D'you know, all that time when I was dotty I had the most awful dreams. I thought we were all driving round and round in a motor race and none of us could stop,… and car after car kept crashing until I was left all alone driving and driving—and then I used to crash and wake up.
Let us note at this point that, Waugh's humour transcending the comic and arising from almost any situation and technique, from language to structure, Bergson's comic hierarchy, which ranges from the mechanic to verbal and psychological devices, is of little avail to analyse it.
Humour indeed can occur when the writer uses his style pleasantly enough to convince the reader of his good sense. It is universally acknowledged that Waugh ranks among the best stylists of modern British literature. He himself claimed that, for the novelist he was, style was primordial
Properly understood style is not a seductive decoration added to a functional structure; it is of the essence of the work of art. ['Literary Style in England and America', in Books on Trial, October 1955]
One thing I hold as certain, that a writer, if he is to develop, must concern himself more and more with Style … a writer must face the choice of becoming an artist or a prophet. ['Literary Style in England and America']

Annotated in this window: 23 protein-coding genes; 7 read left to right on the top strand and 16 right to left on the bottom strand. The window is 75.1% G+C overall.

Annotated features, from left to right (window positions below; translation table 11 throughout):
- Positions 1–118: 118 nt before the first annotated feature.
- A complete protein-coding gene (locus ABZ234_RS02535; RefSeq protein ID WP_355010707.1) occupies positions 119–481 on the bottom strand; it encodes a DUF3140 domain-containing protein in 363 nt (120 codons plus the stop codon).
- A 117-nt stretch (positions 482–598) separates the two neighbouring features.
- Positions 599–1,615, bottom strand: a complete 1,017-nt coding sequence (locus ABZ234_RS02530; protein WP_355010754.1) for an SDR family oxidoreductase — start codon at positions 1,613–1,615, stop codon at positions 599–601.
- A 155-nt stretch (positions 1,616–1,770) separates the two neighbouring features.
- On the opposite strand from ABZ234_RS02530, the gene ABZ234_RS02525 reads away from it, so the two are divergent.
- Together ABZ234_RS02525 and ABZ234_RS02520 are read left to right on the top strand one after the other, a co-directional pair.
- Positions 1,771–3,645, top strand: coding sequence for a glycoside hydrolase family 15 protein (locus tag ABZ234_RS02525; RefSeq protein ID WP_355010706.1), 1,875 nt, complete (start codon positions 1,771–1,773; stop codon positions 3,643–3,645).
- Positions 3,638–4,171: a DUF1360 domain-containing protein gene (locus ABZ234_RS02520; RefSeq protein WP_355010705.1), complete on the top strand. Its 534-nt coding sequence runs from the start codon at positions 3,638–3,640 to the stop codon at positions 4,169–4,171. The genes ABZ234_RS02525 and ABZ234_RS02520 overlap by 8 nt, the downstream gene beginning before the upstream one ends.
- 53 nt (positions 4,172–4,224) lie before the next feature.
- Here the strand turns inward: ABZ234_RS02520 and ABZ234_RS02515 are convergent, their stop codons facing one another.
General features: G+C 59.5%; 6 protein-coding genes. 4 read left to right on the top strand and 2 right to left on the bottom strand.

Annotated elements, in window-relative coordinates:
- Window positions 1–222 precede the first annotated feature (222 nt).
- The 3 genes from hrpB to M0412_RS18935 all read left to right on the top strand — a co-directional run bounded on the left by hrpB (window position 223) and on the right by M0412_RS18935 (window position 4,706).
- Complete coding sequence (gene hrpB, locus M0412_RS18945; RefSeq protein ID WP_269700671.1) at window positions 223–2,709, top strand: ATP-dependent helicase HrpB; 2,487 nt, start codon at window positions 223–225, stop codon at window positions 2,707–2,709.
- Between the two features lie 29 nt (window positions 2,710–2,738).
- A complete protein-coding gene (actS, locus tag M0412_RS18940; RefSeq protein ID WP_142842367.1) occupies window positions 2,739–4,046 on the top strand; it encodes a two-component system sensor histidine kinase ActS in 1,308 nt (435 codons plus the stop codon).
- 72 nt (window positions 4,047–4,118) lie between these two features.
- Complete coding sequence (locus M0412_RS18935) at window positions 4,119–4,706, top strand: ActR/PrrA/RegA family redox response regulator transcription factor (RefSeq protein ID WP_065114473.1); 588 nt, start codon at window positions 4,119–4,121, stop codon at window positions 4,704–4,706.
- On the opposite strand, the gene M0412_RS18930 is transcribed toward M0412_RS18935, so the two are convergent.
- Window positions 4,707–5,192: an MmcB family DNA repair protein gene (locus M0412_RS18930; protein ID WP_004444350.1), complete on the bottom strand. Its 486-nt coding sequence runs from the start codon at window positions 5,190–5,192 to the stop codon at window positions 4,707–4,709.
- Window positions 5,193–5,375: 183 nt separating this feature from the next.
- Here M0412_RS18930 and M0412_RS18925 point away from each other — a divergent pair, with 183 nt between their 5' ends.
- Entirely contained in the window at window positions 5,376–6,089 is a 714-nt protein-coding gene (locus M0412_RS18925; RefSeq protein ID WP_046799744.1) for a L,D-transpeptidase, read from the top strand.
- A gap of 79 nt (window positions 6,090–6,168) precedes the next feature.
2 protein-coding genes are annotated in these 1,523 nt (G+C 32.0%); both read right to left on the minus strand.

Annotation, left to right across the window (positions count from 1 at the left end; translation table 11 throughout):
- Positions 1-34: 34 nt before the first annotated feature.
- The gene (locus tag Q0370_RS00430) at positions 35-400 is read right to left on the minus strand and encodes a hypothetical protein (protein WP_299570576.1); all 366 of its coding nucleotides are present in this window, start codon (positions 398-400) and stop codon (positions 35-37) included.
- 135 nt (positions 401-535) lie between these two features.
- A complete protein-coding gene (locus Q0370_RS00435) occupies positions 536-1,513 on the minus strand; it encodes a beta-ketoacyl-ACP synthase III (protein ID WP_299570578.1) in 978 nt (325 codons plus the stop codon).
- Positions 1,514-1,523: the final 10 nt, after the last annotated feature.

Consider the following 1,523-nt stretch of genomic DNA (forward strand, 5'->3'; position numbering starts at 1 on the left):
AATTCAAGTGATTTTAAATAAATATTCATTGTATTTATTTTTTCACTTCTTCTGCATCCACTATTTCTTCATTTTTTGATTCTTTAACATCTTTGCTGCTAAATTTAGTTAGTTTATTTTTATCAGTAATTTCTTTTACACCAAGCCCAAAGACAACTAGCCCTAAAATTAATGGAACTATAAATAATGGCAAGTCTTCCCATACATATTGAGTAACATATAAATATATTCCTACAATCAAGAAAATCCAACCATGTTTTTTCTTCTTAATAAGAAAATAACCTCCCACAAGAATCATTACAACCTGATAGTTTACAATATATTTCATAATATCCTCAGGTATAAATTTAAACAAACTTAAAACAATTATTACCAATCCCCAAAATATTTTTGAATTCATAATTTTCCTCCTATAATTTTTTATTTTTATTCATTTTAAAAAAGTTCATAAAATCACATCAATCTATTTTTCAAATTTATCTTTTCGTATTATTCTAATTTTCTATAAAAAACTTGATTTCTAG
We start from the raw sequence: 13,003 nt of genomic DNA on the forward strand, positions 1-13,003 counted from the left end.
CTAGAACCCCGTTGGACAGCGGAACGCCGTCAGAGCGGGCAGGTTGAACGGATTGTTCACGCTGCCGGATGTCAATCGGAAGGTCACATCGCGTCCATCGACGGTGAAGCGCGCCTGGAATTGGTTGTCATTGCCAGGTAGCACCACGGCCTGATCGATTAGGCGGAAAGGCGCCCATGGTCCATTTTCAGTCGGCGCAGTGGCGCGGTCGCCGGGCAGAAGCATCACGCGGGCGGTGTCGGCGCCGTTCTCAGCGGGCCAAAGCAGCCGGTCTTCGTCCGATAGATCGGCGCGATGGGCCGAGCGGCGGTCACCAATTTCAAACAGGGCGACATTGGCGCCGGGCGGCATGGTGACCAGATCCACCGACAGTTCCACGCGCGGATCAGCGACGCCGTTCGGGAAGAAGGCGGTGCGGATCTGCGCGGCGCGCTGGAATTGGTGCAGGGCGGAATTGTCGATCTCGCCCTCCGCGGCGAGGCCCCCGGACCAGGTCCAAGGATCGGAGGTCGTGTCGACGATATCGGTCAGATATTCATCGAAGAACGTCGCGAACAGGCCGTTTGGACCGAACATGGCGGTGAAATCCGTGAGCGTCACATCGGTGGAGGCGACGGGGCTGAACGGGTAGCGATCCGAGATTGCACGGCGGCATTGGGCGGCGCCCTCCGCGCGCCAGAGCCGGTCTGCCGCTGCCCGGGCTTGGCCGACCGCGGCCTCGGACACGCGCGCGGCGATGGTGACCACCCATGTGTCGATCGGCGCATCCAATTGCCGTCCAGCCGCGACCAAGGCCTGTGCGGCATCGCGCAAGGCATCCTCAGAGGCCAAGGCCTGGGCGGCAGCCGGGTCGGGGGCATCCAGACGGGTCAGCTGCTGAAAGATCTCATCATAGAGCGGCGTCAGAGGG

Countless examples of humorous style can illustrate our purpose. Tony Last's Sunday ritual
Tony invariably wore a dark suit on Sundays and a stiff white collar. He went to church, where he sat in a large pitch-pine pew, put in by his great-grandfather at the time of rebuilding the house, furnished with very high crimson hassocks and a fireplace, complete with iron grate and a little poker which his father used to rattle when any point in the sermon excited his disapproval …
is a pastiche of Addison's well-known portrait of Sir Roger de Coverley at church. The squire, vested with the remnants of feudal power, suffers no inattention from the parishioners for whose moral health he feels responsible … but he allows himself occasionally to doze off during the sermon. Humour then proceeds from the identification of Tony with Sir Roger, from the stereotyped, unconscious archaism of an attitude out of keeping with modern times and revealed through style. At bottom it opens onto Waugh's critical awareness of his hero and of his times. At this level the writer's specific humour may rightly be said to depend on his perception of an historical and political background, the past historical grandeur, the decadence of the ruling classes, the degenerescence of the religious and political leaders. Style has transformed Waugh into a prophetic artist. At the level of the overall structure, the final retribution of the herovictims (Adam, Tony, Ambrose, Guy) introduces a tragic element in which pathos and eiron are associated, whereas the apparently successful characters only duplicate their preceding errors and are taken back to their starting points. The more you run, the more you stay in the same place.